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Helping small pharma compete

As Big Pharma seeks to reinvent the way it does business, what role will the specialist company fill and how can it stand up to these new entrants to its market?

Helping small pharma competeA commercial model less exposed to the substantial revenue decline of megabrands at patent loss, with more productive R&D and that considers the increasing demands of regulators, payers and end users, appears to be the path forward for Big Pharma.

One strategy has been to invest in brands for specialist orphan and rare disease markets, with research showing that in 2009 Big Pharma accounted for 43 per cent of all orphan drug approvals (Frost and Sullivan, 'Orphan and Rare Diseases', Life Science Leader, October 2010), almost twice the volume of a few years previously. Additional research by Braun et al in 2010 cited that in the US an increasing number of the new molecular entities (NMEs) approved by the Food and Drug Administration each year are in the orphan drug category, representing approximately 30 per cent of NME approvals.

2010 also saw the introduction of new standalone R&D units by GlaxoSmithKline (GSK) and Pfizer, dedicated to the development and commercialisation of medicines for rare diseases. 

And it is not just about R&D; Big Pharma continues to buy its way in. For example, there was the $20.1bn acquisition of Genzyme by Sanofi in April 2011.

Why is there this interest? Despite smaller overall revenues, these markets offer a highly lucrative environment in which Big Pharma can diversify corporate risk. Lower investment in clinical development, infrastructure and marketing expenditure means better profitability. Companies can readily invest in several of these brands simultaneously, spreading corporate risk from one or two blockbusters across different brands and markets.

So, what are the implications of this move for those already working in these smaller, more specialist, markets?

There are two likely scenarios; the first is the potential for partnership. Big Pharma offers an opportunity to bring in expertise, resource and otherwise unavailable capabilities. Consider how Amicus Therapeutics and its lead therapy Amigal, a novel therapy for the ultra-orphan Fabry's disease, has benefited from its alliance with GSK, with the second phase III study announced in September 2011.

However, in the majority of cases, having Big Pharma in the marketplace is more likely to be as a new, highly skilled and well-resourced competitor.

Focusing on this second scenario, what should a European team consider when facing a new, large competitor? 

Undoubtedly, new competitors will have a significant impact on the market. For continued success small companies and their local operating companies (LOCs) need to understand how opportunities across the different markets may change, what new challenges arise and what will need to be done to remain competitive.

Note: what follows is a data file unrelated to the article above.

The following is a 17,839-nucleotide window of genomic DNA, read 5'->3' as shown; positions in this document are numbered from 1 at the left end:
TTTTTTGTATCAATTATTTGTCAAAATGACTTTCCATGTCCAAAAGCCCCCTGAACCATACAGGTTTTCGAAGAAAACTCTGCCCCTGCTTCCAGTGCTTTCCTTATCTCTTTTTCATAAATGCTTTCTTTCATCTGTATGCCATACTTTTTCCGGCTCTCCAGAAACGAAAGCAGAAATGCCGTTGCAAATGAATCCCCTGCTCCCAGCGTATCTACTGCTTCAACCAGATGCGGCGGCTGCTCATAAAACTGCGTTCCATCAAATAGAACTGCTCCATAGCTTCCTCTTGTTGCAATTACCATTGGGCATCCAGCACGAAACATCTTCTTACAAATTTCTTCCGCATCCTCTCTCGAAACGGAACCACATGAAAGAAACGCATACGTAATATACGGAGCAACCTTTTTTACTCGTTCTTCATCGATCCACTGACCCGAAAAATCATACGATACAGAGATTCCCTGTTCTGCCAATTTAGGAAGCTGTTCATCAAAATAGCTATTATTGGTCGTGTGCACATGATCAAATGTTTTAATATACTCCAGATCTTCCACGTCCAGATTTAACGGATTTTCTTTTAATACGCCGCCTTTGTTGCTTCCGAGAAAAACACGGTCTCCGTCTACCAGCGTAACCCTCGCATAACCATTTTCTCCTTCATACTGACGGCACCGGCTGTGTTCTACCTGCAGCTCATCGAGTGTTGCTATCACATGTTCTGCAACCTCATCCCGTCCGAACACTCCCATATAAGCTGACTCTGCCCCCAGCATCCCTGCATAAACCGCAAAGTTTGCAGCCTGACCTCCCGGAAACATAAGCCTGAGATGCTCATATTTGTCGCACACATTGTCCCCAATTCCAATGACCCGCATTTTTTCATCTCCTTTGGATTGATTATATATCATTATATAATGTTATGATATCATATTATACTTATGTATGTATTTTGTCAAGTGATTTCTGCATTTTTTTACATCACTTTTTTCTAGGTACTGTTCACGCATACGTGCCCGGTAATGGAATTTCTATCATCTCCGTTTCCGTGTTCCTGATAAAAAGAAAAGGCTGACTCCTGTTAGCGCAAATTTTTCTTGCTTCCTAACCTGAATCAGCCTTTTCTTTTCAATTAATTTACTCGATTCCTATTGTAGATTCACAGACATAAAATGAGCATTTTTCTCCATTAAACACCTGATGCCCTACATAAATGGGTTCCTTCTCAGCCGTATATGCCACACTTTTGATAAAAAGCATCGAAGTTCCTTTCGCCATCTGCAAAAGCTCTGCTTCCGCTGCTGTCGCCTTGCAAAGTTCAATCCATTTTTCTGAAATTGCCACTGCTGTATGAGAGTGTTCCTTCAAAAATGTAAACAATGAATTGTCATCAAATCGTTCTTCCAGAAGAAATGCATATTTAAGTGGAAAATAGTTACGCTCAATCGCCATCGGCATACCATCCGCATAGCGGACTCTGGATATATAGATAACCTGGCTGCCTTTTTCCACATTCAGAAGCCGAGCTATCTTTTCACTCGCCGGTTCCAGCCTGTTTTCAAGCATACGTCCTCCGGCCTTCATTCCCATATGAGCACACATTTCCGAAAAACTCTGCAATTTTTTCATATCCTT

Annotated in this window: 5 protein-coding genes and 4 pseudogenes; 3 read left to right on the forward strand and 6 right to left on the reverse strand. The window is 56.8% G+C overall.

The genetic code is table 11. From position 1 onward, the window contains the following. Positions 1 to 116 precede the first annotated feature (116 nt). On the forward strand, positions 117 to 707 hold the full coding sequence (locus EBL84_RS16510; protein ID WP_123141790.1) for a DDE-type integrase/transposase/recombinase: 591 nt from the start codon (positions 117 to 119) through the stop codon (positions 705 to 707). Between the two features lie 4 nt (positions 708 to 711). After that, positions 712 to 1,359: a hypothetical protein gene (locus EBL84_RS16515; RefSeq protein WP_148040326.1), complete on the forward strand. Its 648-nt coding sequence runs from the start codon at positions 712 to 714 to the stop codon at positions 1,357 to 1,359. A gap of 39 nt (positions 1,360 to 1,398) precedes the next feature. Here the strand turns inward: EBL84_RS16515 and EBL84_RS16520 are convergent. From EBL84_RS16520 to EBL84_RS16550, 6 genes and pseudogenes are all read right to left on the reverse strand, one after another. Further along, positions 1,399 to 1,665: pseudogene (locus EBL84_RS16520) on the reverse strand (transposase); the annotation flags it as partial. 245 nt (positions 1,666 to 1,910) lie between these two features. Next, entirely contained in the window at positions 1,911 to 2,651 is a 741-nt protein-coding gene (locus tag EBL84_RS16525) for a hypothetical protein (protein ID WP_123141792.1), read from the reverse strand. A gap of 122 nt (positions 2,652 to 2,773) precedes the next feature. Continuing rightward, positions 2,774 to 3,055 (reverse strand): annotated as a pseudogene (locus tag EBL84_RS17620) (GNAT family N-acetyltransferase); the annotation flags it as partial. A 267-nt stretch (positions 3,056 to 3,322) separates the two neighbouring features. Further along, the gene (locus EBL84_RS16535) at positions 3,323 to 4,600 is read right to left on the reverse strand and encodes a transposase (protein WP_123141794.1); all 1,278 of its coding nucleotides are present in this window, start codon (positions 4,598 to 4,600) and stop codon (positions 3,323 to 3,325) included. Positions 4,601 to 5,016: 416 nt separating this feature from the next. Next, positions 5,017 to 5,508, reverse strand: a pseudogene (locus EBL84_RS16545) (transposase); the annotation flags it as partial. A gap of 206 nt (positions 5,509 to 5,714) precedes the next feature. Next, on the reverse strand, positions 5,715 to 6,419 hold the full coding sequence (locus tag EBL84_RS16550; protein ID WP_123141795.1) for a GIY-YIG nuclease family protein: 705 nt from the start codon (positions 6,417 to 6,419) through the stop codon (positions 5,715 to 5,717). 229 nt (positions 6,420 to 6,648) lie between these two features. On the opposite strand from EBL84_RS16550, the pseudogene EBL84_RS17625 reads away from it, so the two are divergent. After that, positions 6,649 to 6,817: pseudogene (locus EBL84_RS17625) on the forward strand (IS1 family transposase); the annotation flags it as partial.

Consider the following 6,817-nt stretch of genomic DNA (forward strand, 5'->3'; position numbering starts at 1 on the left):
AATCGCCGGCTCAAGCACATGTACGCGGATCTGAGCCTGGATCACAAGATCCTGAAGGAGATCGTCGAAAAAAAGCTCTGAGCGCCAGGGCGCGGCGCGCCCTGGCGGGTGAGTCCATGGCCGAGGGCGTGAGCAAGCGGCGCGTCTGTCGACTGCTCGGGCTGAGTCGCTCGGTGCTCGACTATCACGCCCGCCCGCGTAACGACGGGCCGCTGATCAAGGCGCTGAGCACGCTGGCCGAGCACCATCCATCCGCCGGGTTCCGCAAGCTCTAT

It is likely that new players will be well resourced, with cash, advanced organisational skills and geographic scope. Therefore, to be successful in this changed environment, small firms and their local affiliates must work smarter, together. This will involve making the most of assets such as the freedom and flexibility of a less centralised small pharma network and market expertise. All need to be confident that they are both doing the right things and doing those things right.

Here are three points to consider:

  • How to ensure that there are no surprises brought about by any changes resulting from a new competitor entering this market.
  • What can marketers do better to ensure that in this changed world they are still activating those customers that drive business?
  • Given comparatively fewer resources, what can be done to get the most from the spend available?

Regarding the first of these points, it should be understood that the dynamics of the markets will unquestionably change.

Therefore, the reaction to this new competitor in each market must be evaluated and the implications for European strategy understood. How will customers' attitudes change? What strategies and tactics will this new competitor use to win, and use against the smaller firms?

Once a likely scenario has been contemplated across the markets, the new strategy can be tested to see how it will perform. Then competitive priorities can be identified and, where necessary, strategies can be adjusted to ensure they will be future-proof.

Most organisations have good competitive intelligence in the form of facts, figures and historic analysis. However, in this situation, looking at history and current performance does not help. What is needed is to try to predict the most likely future and one way to do that is by War Gaming.